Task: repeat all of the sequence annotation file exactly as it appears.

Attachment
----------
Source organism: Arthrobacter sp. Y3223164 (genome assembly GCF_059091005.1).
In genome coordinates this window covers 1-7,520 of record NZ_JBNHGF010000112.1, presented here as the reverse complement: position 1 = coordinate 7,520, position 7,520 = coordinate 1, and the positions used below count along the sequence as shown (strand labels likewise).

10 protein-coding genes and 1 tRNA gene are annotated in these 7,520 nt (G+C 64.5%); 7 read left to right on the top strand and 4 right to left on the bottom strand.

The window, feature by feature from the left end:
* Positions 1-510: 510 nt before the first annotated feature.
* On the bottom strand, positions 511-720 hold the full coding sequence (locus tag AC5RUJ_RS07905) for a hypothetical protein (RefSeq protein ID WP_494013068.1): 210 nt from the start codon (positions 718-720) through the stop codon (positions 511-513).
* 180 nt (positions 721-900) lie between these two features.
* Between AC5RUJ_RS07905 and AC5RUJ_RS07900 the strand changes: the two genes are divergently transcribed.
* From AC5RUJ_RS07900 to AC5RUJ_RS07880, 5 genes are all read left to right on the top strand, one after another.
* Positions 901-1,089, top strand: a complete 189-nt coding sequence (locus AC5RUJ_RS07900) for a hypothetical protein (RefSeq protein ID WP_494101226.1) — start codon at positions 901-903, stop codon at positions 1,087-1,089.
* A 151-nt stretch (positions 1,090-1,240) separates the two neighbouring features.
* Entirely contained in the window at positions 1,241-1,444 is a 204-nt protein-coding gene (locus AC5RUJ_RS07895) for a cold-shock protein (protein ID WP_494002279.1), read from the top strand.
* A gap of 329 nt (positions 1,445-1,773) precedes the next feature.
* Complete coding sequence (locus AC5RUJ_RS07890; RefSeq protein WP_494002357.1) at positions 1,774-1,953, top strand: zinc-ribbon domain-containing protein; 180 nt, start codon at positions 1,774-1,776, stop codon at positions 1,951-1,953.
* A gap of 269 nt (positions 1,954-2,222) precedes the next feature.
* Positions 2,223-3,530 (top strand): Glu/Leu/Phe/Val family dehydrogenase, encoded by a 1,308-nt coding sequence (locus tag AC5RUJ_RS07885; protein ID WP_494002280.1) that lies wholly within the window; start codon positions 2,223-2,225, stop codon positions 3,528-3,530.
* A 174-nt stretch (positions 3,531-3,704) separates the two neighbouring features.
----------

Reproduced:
Source organism: Arthrobacter sp. Y3223164 (genome assembly GCF_059091005.1).
In genome coordinates this window covers 1-7,520 of record NZ_JBNHGF010000112.1, presented here as the reverse complement: position 1 = coordinate 7,520, position 7,520 = coordinate 1, and the positions used below count along the sequence as shown (strand labels likewise).

10 protein-coding genes and 1 tRNA gene are annotated in these 7,520 nt (G+C 64.5%); 7 read left to right on the top strand and 4 right to left on the bottom strand.

The window, feature by feature from the left end:
* Positions 1-510: 510 nt before the first annotated feature.
* On the bottom strand, positions 511-720 hold the full coding sequence (locus tag AC5RUJ_RS07905) for a hypothetical protein (RefSeq protein ID WP_494013068.1): 210 nt from the start codon (positions 718-720) through the stop codon (positions 511-513).
* 180 nt (positions 721-900) lie between these two features.
* Between AC5RUJ_RS07905 and AC5RUJ_RS07900 the strand changes: the two genes are divergently transcribed.
* From AC5RUJ_RS07900 to AC5RUJ_RS07880, 5 genes are all read left to right on the top strand, one after another.
* Positions 901-1,089, top strand: a complete 189-nt coding sequence (locus AC5RUJ_RS07900) for a hypothetical protein (RefSeq protein ID WP_494101226.1) — start codon at positions 901-903, stop codon at positions 1,087-1,089.
* A 151-nt stretch (positions 1,090-1,240) separates the two neighbouring features.
* Entirely contained in the window at positions 1,241-1,444 is a 204-nt protein-coding gene (locus AC5RUJ_RS07895) for a cold-shock protein (protein ID WP_494002279.1), read from the top strand.
* A gap of 329 nt (positions 1,445-1,773) precedes the next feature.
* Complete coding sequence (locus AC5RUJ_RS07890; RefSeq protein WP_494002357.1) at positions 1,774-1,953, top strand: zinc-ribbon domain-containing protein; 180 nt, start codon at positions 1,774-1,776, stop codon at positions 1,951-1,953.
* A gap of 269 nt (positions 1,954-2,222) precedes the next feature.
* Positions 2,223-3,530 (top strand): Glu/Leu/Phe/Val family dehydrogenase, encoded by a 1,308-nt coding sequence (locus tag AC5RUJ_RS07885; protein ID WP_494002280.1) that lies wholly within the window; start codon positions 2,223-2,225, stop codon positions 3,528-3,530.
* A 174-nt stretch (positions 3,531-3,704) separates the two neighbouring features.